Star Trek opens in cinemas
IS there any phrase more quoted from TV science fiction than “Beam me up, Scotty”? - that ritual emergency issued to the chief engineer of the Starship Enterprise whenever Kirk and the boys got into a spot of bother, Simon Pegg laughs.
“It's one of those phrases that's never actually been said in Star Trek,” he said.
“It's one of those weird apocryphal things that's entered into common parlance.”
Still, for someone who grew up watching the original Star Trek series in the early 70s, what an honour it is, he said, to be filling the size nines of the late James Doohan in the brand new cinematic outing.
It was Doohan, of course, who played the Enterprise's chief engineer, one Montgomery Scott.
Sadly Doohan died before the new film went into production, so Pegg never got to meet him. Though Doohan's actor son Chris, who appears in the movie, was on-hand for information.
“Chris was my kind of foil in the transporter room,” Pegg said.
“We were able to talk about his father and I got a sense of who James was and what he was like as a man.”
Doohan, a former journeyman actor, a combat veteran of World War II, can barely have suspected that his audition for a part in a no-frills television series would go on to make him a pop culture immortal - so much so that after the venerable Canadian passed away in 2005, aged 85, he had his ashes blasted into space.
There were technical hitches that meant it took longer than anticipated. “But he's up there now,” Pegg smiles.
Needless to say, Paramount's spanking, big-budget Star Trek film - a real blockbuster extravaganza if ever there was one - is much anticipated as one of the event films of 2009.
Helmed by JJ Abrams, perhaps best known among numerous film and television credits, as the creator of Lost, the movie is a wham-bam thrill-ride, an affectionate, sometimes playfully irreverent prequel to the original 1966 show - one, people tend to forget, that was cancelled after just three seasons, only achieving a new lease of life when it went into international syndication a few years later. But the rest is entertainment history.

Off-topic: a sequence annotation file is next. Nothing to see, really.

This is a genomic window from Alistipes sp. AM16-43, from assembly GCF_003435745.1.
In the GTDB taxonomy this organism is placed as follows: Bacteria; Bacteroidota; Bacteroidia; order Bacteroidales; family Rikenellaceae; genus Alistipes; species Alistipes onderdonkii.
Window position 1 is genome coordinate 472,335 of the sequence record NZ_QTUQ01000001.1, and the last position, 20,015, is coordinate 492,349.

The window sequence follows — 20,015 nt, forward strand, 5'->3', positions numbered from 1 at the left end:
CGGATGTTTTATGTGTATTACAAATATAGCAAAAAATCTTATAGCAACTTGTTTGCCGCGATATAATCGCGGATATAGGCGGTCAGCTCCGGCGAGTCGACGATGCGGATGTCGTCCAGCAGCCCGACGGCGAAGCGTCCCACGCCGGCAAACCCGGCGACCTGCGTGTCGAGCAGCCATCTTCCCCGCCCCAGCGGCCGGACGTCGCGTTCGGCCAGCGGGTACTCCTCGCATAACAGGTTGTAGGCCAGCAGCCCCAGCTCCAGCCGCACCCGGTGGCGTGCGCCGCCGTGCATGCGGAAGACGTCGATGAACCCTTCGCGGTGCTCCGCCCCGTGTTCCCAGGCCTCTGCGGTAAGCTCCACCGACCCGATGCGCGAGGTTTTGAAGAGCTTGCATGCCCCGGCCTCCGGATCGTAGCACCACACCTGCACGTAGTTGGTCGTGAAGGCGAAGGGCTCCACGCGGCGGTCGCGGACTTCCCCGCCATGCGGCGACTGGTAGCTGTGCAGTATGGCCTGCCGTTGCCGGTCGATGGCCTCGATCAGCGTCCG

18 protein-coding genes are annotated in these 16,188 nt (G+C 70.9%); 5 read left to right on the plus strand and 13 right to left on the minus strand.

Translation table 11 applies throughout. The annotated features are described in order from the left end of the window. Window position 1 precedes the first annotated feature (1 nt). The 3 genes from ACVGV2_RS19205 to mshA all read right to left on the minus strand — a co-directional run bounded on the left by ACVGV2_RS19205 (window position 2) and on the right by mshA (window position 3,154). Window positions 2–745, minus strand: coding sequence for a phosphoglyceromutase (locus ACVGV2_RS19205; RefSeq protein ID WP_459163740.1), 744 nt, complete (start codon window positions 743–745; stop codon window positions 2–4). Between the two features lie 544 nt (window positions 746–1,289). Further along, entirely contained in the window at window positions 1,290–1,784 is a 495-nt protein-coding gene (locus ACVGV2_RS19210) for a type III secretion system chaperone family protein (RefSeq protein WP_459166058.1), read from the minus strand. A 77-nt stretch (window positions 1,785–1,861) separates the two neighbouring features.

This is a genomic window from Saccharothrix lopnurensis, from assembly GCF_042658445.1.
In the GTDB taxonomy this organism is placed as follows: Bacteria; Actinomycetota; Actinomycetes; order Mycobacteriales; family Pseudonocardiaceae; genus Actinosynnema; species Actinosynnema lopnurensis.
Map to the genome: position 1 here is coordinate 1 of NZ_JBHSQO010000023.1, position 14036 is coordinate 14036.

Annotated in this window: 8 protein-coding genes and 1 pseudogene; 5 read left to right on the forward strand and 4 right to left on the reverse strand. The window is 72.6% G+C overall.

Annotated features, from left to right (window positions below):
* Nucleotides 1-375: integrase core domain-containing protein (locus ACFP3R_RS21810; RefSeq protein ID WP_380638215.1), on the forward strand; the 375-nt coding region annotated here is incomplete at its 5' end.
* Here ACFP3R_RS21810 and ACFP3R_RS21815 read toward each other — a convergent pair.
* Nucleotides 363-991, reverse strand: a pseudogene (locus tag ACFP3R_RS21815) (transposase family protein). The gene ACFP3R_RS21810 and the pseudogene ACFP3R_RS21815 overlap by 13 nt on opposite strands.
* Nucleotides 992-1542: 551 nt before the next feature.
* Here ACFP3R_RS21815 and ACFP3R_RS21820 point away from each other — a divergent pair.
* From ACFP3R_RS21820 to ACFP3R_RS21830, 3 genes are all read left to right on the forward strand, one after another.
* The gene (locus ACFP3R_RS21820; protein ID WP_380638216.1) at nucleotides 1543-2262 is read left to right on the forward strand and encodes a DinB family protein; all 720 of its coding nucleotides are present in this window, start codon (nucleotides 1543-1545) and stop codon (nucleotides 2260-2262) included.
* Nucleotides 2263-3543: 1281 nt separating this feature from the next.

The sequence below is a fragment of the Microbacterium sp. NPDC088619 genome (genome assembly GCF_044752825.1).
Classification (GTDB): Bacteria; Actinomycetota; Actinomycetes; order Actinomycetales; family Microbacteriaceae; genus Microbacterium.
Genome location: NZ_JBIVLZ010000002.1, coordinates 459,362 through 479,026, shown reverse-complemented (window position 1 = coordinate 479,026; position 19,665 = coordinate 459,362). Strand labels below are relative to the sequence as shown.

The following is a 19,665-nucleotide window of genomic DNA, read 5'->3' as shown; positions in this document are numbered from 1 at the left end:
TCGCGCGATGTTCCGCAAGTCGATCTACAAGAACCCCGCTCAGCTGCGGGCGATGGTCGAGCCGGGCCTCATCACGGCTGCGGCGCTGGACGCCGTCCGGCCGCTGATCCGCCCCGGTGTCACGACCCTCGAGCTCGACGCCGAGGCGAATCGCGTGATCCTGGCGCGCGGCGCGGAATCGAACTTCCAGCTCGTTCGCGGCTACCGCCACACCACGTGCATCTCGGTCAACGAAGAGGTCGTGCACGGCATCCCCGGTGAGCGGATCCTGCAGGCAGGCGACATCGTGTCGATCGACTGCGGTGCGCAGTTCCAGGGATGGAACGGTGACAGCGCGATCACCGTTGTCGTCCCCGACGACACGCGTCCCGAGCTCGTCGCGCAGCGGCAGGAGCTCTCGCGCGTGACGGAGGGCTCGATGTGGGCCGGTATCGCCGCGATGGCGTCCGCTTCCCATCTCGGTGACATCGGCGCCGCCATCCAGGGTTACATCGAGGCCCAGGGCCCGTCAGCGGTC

Thus was spawned a 1979 film - Star Trek: The Motion Picture - which begat a whole series of movies, which continually evolved as the TV show was reinvented first as Star Trek: The Next Generation and, later, as Star Trek: Deep Space Nine and Star Trek: Voyager.
This time round, we see how a young Kirk, Spock, McCoy, Sulu, Chekov and Uhura came to graduate from Starfleet Academy and sign up for their fabled five-year mission to seek out new worlds, new civilisations.
These are interesting times for Pegg. Not so long ago, the actor-comedian from Gloucester in England's rural West Country, had seemed just another budding comic in his TV series Spaced.
Then, via two quirky, cult films - Shaun Of The Dead and Hot Fuzz - he established himself as one of Britain's hottest acting properties, whose everyman appeal was showcased, most recently, in How To Lose Friends And Alienate People, where he played the lone British journalist at a pretentious New York, Vanity Fair-style magazine. Hollywood had been taking note.
A small and unlikely part in Mission Impossible III, brought Pegg within the scope of its director, JJ Abrams. And thus follows Star Trek.
Dare one mention that, in his new social circles, Pegg is the godfather to Apple, daughter of London neighbours Chris Martin and Gwyneth Paltrow.
Actually, the amiable Pegg, 39, seems pretty down to earth, if famously private about his domestic affairs.
“I think what the filmmakers have really nailed is there is stuff in there that acknowledges and speaks very privately to the faithful and yet you can watch it, if you've never even heard of Star Trek, and it will be an absolutely rip-roaring, very engaging adventure about human beings in space, together with their alien counterparts,” he urges.
It will be an absolutely rip-roaring, very engaging adventure.
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